Michigan Whistleblower Protection Cases
Whistleblowers are protected under common law “public policy” tort, but coverage under the Michigan Whistleblower Protection Act (WPA) may be exclusive.
Sventko v. Kroger Company, 245 N.W.2d 151 (Mich App. 1976).
Kimmelman v. Heather Downs, 753 N.W.2d 265 (Mich. App. 2008) (holding that the claim was barred under Michigan WPA’s ninety-day statute of limitations).
Pace v. Edel-Harrelson, 870 N.W.2d 745 (Mich. App. 2015) (holding that the WPA provides a remedy for an employee who suffers retaliation for reporting or planning to report a suspected violation of a law, regulation, or rule to a public body).
Michigan has a False Claims Act concerning fraud in government procurement and contracting. False Claims Act claims are generally considered among the best whistleblower claims available. We recommend determining if your case falls within this False Claims Act.
Michigan Medicaid False Claims Act.
*Specific to Medicaid Fraud.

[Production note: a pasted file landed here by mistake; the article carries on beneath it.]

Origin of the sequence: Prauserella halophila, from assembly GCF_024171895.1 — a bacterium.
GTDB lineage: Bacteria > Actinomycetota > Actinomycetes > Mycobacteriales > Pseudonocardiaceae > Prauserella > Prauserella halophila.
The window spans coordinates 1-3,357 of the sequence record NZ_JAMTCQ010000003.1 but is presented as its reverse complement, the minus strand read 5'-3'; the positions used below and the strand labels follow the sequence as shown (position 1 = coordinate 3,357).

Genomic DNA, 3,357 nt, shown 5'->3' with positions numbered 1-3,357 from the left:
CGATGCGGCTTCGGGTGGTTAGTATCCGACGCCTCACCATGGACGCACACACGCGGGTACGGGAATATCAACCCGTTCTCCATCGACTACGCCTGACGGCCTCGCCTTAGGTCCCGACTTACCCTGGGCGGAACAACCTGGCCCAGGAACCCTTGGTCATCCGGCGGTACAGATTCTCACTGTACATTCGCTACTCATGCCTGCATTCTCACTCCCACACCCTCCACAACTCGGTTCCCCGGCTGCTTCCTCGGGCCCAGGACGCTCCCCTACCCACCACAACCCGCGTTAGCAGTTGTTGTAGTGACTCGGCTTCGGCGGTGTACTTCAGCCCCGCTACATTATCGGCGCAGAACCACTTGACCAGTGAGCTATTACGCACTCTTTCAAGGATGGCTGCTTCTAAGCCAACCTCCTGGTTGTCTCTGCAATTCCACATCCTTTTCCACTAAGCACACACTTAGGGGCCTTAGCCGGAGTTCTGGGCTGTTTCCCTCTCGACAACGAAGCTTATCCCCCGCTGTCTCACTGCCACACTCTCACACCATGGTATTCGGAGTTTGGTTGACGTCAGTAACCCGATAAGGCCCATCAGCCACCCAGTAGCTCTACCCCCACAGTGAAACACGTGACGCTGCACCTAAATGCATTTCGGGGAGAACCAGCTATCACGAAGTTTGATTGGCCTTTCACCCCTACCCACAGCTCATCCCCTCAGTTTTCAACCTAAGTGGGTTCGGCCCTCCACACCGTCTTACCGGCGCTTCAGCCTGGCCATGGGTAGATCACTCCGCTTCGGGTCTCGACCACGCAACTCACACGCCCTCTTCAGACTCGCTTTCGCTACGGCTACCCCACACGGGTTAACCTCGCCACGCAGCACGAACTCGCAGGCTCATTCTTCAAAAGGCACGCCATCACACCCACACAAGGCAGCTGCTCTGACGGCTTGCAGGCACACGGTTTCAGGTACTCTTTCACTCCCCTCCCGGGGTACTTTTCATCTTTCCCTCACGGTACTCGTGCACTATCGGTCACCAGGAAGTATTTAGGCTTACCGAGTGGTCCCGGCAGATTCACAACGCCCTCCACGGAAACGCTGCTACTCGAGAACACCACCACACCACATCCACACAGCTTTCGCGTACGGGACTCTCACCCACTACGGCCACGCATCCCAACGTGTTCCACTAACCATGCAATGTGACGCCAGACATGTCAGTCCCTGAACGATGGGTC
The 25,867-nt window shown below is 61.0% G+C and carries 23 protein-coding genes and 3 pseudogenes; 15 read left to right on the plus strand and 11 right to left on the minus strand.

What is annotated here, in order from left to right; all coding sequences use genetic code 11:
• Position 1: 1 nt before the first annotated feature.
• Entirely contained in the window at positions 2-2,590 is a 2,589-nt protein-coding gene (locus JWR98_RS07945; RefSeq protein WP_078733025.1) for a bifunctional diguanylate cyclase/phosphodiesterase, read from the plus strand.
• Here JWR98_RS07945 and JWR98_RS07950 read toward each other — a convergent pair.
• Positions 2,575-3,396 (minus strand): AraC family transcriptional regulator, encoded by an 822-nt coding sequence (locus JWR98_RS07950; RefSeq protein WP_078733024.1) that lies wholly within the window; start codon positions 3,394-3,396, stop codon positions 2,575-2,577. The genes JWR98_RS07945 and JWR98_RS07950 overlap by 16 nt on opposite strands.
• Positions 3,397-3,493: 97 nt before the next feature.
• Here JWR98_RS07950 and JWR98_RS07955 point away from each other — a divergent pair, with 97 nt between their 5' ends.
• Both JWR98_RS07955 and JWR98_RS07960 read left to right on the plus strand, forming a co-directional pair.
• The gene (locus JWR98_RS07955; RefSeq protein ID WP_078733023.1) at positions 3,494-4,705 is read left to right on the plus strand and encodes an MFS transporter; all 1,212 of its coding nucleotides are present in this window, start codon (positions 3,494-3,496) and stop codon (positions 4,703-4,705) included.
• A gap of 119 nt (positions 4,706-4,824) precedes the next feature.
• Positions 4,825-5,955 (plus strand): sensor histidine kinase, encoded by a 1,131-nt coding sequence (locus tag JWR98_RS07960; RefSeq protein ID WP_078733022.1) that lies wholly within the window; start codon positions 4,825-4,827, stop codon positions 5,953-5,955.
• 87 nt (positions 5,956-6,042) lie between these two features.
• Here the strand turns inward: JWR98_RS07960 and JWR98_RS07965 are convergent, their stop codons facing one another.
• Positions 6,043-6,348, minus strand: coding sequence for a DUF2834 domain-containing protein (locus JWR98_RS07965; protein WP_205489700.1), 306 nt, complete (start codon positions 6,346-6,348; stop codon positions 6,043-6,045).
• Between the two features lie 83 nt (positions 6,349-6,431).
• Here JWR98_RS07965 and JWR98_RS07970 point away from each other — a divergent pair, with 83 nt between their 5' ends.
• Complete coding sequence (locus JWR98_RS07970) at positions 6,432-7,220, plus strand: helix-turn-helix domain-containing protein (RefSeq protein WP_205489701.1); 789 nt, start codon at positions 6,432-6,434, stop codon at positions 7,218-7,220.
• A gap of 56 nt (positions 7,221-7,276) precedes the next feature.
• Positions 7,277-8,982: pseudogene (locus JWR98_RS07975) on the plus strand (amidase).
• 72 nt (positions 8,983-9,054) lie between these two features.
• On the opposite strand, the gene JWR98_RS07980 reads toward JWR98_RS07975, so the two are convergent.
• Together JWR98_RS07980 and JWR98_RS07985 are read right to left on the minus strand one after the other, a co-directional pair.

CAUTION: Many States have enacted laws governing whistleblowing which, in some cases, abrogate an employee’s right to pursue common law remedies. Before filing a state whistleblower lawsuit, it is imperative to determine whether you are covered under a state law and how that law may interact with the common law “public policy” exception. Additionally, relevant state case law governing whistleblower protection is often subject to change. We strongly recommend a careful review of current state case law prior to filing a state whistleblower lawsuit. Please read our disclaimer. If you are pursuing a case under state law, we urge you to consult with an attorney familiar with those laws. If you are pursuing a claim under a state False Claims Act, and would like a consultation with the partners at Kohn, Kohn and Colapinto, please fill out our consultation form here.
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Updated as of July 2016.